Interested students may contact Dr. Roohollah Ebrahimian for additional information.
MATH 452 Projects. In the course MATH 452 (Introduction to Dynamics and Chaos), independent student projects have the flavor of research and are usually a significant part of the course.
A student whose interest in mathematical research extends to getting a PhD. in Mathematics should consult carefully with department advisors on appropriate preparation. There are two ways a student may engage in advanced coursework:
- Reading Courses
Departmental Honors students may register for MATH 498 as a reading course. Permission to register requires a contract between the student and the instructor that specifies what the student is to accomplish during the semester and how the student's progress is to be assessed.
- Graduate Level Courses
It can be extremely useful for qualified students to take graduate level mathematics courses as an undergraduate. This path is one of the Departmental Honors options. This option is arranged through the Undergraduate Advisor and requires the permission of the course instructor. In addition, the College of Computers, Mathematics and Natural Sciences has a policy regarding undergraduates within CMNS taking graduate level courses.
The mathematics department has put together these various structures, hoping to facilitate the research and involvement of capable students. Students: take these as opportunities, but not as limits. Always, follow the math that intrigues you, and talk to your professors. Professors like bright students who want to work. Much of the best stuff comes idiosyncratically. Let your mind grow wherever the light shines.
Elsewhere on campus
TREND is a very special summer opportunity for financially supported training and research experiences in nonlinear dynamics. Apply before the end of March.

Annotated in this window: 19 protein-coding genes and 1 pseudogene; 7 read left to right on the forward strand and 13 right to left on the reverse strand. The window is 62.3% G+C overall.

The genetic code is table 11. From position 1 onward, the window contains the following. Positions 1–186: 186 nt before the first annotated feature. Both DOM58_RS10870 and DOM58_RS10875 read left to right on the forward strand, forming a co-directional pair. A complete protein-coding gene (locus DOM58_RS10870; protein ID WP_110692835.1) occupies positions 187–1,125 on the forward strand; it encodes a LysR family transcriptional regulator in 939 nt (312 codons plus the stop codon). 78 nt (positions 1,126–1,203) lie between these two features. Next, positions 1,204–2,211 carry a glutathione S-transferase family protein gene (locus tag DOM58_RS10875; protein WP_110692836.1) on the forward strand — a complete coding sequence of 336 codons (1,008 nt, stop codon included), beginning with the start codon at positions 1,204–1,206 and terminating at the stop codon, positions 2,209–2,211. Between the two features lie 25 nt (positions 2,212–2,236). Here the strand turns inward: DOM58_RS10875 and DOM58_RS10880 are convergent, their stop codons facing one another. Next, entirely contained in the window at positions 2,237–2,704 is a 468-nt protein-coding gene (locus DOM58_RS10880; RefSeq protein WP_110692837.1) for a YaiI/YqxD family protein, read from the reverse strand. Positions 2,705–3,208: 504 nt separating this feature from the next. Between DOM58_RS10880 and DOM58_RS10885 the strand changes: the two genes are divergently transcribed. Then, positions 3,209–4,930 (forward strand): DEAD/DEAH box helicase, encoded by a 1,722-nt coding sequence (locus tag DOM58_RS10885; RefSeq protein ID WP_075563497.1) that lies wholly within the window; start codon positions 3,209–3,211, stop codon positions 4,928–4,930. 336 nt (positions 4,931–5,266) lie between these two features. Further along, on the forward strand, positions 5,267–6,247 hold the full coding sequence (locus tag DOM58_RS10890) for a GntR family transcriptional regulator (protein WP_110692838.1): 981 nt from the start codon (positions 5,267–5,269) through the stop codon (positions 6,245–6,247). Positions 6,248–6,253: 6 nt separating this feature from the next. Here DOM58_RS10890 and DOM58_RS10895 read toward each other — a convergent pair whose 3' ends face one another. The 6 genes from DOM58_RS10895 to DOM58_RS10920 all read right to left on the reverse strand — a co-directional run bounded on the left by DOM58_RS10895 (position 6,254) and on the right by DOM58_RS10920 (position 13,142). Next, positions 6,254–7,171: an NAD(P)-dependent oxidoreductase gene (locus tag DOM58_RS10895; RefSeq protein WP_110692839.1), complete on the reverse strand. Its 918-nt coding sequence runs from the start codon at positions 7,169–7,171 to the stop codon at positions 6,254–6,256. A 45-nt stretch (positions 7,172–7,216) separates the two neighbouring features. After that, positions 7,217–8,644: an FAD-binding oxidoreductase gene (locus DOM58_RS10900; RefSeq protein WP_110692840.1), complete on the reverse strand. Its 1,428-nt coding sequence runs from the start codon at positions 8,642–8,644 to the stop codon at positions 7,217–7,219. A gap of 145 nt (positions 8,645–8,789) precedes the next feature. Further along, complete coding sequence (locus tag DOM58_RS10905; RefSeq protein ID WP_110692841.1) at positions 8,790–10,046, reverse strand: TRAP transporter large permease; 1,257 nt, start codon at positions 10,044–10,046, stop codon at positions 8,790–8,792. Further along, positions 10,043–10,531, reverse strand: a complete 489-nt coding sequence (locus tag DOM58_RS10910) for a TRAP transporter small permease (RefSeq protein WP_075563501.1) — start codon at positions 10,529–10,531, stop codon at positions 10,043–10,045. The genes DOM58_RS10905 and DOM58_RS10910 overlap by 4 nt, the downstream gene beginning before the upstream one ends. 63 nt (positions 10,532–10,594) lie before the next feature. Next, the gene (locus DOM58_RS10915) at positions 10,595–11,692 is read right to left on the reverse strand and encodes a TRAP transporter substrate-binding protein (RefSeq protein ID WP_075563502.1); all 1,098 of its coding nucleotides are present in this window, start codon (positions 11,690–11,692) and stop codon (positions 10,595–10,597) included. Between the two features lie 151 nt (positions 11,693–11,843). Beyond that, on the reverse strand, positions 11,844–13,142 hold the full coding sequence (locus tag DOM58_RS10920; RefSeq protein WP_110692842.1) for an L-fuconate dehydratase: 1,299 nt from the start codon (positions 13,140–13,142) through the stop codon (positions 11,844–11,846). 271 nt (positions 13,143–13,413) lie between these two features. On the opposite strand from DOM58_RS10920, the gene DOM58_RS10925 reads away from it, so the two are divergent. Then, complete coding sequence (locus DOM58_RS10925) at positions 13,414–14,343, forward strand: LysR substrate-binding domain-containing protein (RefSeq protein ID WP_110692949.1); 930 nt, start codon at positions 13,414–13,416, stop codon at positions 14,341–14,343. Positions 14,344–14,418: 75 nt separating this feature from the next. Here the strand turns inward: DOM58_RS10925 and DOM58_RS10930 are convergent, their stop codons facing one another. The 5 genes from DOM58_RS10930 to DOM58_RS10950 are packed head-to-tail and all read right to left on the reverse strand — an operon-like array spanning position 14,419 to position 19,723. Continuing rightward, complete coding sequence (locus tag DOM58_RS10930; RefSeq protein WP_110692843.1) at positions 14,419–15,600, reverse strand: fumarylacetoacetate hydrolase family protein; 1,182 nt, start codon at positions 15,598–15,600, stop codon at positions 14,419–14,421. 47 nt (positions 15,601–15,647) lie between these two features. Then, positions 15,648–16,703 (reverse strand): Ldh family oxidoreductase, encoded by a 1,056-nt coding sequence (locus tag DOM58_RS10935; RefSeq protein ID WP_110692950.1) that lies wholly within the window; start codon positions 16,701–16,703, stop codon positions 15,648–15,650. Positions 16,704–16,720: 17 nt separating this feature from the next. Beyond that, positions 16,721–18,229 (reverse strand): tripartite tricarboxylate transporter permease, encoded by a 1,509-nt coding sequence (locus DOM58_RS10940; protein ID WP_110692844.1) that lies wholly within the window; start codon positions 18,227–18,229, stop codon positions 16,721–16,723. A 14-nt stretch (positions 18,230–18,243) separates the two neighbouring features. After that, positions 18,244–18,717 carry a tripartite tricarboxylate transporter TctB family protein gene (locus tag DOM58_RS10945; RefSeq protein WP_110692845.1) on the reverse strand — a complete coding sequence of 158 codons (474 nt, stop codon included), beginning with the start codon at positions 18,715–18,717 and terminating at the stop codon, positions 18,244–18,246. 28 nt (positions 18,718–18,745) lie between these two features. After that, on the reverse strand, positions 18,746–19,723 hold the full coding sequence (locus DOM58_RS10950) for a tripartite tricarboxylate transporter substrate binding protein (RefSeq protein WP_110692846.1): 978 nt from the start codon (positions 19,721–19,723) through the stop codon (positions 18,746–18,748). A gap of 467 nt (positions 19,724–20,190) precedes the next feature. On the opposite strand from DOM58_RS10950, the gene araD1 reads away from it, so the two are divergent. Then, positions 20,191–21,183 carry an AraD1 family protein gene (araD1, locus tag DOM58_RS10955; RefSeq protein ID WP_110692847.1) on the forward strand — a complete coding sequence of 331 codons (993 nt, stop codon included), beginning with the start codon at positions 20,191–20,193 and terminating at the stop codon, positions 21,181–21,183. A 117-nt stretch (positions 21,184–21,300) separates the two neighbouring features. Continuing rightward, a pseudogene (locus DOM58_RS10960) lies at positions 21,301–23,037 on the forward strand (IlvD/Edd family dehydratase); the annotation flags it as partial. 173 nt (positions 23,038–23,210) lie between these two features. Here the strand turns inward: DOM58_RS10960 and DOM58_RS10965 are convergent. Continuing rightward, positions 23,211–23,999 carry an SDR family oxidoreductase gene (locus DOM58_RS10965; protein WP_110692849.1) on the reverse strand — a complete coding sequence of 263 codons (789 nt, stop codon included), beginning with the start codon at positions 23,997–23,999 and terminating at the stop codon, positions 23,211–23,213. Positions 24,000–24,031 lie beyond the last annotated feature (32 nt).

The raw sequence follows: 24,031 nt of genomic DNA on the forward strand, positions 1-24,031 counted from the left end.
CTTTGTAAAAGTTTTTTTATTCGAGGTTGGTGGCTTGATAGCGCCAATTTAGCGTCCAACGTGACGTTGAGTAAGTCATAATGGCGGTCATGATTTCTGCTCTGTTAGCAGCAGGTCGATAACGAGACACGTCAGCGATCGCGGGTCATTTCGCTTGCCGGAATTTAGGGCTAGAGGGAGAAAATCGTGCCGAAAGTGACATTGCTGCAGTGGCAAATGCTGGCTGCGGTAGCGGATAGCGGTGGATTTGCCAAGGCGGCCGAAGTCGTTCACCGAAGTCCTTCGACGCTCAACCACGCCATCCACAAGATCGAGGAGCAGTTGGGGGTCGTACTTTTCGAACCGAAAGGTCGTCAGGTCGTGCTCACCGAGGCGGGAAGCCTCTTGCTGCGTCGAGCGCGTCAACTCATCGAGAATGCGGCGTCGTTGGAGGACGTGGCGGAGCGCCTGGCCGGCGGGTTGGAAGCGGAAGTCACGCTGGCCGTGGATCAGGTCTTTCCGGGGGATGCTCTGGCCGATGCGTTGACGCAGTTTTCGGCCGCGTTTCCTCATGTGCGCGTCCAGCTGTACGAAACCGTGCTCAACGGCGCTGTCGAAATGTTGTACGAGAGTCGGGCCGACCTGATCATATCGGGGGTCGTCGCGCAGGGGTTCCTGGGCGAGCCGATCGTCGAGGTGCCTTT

The Maryland Center for Undergraduate Research is the campus resource center for undergraduate research, with information on Undergraduate Research Day. They also have a Maryland Student Researchers database.
Nationally and beyond
There is a large array of undergraduate research opportunities (a.k.a. REU's, research experiences for undergraduates) in mathematics . Below are some sites which have assembled REU links.
- Some of the NSF-funded REU's
(click Mathematical Sciences or search by keyword)
- The American Mathematical Society lists
- The Lincoln List (extensive)
Here is a very incomplete list of some additional REU's (mostly for summer--with spring application deadlines). The red ** means that we know of some Maryland undergraduate who has participated and had a strongly positive experience.
- MASS ** (Penn State)
- National Security Agency** ("just down the road")
- DIMACS/DIMATIA (Rutgers and Prague)
- Budapest Semesters in Mathematics
- IBM: Summer Research program and Mathematics research.
Undergraduate Mathematics Conferences
There are several established undergraduate math conferences: